On Disney’s lies about Florida law:

“Disney is its own government. They have their own fire, their own police [stations]. They don’t have an elected board. They have an appointed board that governs them. They did their own land use, zoning, permitting, etcetera. That was created by the state legislature in the 1960s, and it’s perfectly valid to go back and reexamine that. Why should some private corporation have its own government? Elected people said that shouldn’t be the case…. 

“Separate from that issue is Disney. They have all these people that live in California that are their writers, employees, and the like, and they force the company to opine. But my issue is not that they had an opinion about the Florida law. My issue is that they’re lying about the Florida law. The Florida law is very simple. It’s been changed now. But even today, it’s very simple. Here’s what it says: You can’t use schools to teach kids, you might be gay, you don’t know, it’s something you should think about. And you might not be a boy, you might be a girl, that’s a choice that you make. 

“Look, this is a free country. If a 25-year-old man wants to live life pretending to be a woman, that’s their right. What you don’t have a right to do is make me pay for it. You don’t have a right to ram it down my kids’ throats. And you don’t have a right to demand that the rest of society live and change all of our rules on the basis of something that isn’t true. That really is what the pushback is against…. Advocates who are against it lie. Then the media makes it sound like somehow our schools are not simply not teaching these things, but are actually teaching kids to hate gay people or hate trans people. It’s just saying you can’t talk about this stuff. 

“By the way, if tomorrow, they said we want to have Heterosexual Month and we want to ram that down people’s throats, I’d say, I don’t want my schools talking about that stuff. We’re already far behind in math, science, and history. Look at the recent test scores that emerged. We don’t have any time to spare on the social agenda, so people push back against it. And Disney, they were lying. They were misleading people about what the law did. So people said, why do we have this special benefit for a company that lies about public policy in Florida? When they examined it, they felt that it was no longer justified.”

On the rationale behind pro-family policy:

“We’re not talking about a law that says you must have more children, you must get married. It doesn’t tell you what you should do. It’s entirely incentive-based. We have public policy in this country here. We’re not anarchists. I am a conservative. I believe in limited government. But I’m not an anarchist. We have laws. We have rules. We have regulations. We have taxes. All of it has an impact on family and family life. It’s either a disincentive to family life or it’s an incentive to family life….

“Family is the most important institution in all of society. I say that because if family breaks down, nothing else works. I don’t care how much money you spend in your schools. I don’t care how many laws you pass. I don’t care how many police officers you hire. If family breaks down, nothing else works in a society. It’s the most important element in our society.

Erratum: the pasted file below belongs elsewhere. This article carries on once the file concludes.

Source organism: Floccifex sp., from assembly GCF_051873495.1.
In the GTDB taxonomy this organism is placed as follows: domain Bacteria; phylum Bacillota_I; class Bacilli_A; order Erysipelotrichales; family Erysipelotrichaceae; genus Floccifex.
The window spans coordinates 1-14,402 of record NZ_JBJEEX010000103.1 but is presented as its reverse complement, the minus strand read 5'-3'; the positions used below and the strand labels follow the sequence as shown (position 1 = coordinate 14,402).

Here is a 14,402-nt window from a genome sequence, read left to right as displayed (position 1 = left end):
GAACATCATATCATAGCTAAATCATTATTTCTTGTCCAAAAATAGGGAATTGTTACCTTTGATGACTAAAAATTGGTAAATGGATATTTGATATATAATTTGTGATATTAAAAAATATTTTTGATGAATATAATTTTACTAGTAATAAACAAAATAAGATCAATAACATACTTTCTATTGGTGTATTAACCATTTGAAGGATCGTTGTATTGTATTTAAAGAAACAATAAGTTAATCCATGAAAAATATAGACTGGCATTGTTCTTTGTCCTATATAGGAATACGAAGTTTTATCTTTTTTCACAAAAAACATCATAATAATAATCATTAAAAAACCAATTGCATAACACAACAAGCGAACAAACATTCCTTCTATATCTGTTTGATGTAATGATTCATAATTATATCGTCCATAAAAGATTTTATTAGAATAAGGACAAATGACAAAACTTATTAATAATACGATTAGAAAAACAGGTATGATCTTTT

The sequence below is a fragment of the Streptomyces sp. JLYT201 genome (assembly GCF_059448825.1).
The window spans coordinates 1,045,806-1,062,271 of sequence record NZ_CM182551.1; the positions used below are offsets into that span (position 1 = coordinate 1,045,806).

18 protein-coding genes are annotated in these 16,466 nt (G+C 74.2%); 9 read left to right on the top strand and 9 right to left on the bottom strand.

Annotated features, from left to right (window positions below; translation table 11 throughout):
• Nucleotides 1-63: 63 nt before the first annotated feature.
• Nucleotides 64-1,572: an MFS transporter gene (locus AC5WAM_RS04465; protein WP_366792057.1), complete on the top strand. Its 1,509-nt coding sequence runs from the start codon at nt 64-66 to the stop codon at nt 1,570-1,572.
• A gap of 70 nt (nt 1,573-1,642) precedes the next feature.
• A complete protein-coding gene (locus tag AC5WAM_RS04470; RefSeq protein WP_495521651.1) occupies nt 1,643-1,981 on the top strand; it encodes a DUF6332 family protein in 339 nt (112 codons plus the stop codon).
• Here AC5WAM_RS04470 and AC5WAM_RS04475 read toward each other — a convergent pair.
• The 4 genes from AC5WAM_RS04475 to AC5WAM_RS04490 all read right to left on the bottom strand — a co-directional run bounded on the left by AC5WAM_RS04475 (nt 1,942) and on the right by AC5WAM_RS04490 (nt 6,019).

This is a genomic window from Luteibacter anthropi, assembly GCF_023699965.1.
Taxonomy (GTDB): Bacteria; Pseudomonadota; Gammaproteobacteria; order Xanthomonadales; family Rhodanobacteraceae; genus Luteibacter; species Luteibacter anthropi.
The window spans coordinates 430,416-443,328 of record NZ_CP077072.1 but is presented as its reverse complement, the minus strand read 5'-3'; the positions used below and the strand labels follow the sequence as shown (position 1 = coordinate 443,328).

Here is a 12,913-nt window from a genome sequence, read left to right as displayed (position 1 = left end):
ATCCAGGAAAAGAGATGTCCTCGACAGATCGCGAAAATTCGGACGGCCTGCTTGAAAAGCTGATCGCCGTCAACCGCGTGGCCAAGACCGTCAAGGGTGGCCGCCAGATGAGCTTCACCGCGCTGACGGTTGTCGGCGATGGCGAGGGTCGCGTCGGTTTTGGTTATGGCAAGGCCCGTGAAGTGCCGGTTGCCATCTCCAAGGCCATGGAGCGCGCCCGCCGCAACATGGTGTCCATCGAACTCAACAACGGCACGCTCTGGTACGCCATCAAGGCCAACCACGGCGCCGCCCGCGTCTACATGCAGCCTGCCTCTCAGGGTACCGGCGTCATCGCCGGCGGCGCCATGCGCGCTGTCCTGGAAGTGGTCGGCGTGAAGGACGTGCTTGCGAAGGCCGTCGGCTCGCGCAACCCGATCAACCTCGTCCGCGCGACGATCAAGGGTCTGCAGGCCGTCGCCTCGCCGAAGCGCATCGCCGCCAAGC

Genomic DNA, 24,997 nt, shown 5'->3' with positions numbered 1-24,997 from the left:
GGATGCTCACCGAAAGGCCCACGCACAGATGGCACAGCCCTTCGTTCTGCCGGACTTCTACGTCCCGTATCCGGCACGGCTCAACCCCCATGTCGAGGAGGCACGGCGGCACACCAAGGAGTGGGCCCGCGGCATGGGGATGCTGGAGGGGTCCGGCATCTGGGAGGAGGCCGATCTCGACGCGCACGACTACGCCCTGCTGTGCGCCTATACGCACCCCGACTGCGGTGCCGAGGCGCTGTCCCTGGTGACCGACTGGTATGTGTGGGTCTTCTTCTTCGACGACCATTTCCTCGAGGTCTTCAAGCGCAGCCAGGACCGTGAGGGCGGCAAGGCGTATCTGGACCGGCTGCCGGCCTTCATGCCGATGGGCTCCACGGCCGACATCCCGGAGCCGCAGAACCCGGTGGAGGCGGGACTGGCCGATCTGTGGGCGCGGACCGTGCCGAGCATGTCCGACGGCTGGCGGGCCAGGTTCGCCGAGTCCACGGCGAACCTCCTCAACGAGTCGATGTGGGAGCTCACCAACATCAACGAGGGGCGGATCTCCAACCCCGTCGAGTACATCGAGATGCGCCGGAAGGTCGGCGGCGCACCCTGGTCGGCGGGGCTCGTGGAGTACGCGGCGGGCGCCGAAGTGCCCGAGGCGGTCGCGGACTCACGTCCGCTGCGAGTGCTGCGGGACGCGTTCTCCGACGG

“Government can’t run families, and they can’t force you to have families. But what we can do is make sure none of [government’s families] are anti-family and, to the extent possible, are supportive of families. That’s my view of it. It is in the common good that we have strong families. All of our laws should be pro-family laws. You can’t force anyone to start a family. You can’t force anyone to have children. But if you choose to, our laws should be beneficial to you, not harmful.”

On Senator Tuberville’s stand against pro-abortion Biden appointments:

“If this was a Democratic senator that was holding up Trump nominations to the Pentagon for abortion access, that person would be a hero. That person would be the Time Magazine Person of the Year. That person would have been invited to the Met Gala. That person would have had a five-part spread in Vogue, and they would have been the subject of a CNN three-part series on how heroic they were. That’s a fact. 

“One of the things that I think has unified Americans for a long time, irrespective of their views of what our law should be about abortion, is that the federal government shouldn’t be paying for it. That’s what this is. Federal Pentagon money. That’s federal money. When you use money to put someone in a bus and evade the laws of states and go to other states to pay for abortions, that is federal money that’s being spent. They are trying to circumvent what’s long been an established consensus in this country that [was supported by] even Democrats, like Bill Clinton.

“The Democratic Party looks very different today than it did just 20 years ago, even on this issue. It’s hard to believe that there was a time when a Democratic president said he wanted abortion to be legal, but safe and rare. You don’t hear that anymore. I support what he’s doing, because it’s the only leverage point we have with an administration that feels like they can do on this issue whatever they want, with zero accountability from the media or anybody else.”

On the FBI’s investigation of Catholic churches:

“[The FBI was] very focused on people that were tying [themselves] into these Latin Mass communities. I’ve attended a few here, and that’s a whole topic for another day, a very fascinating liturgy. I’m not anti-Vatican Two, but at the same time, I certainly see the value of tradition. And it’s amazing, when you go to these Latin Masses, the percentage of young people there is extraordinary. There’s something that is calling people back to the power of that liturgy.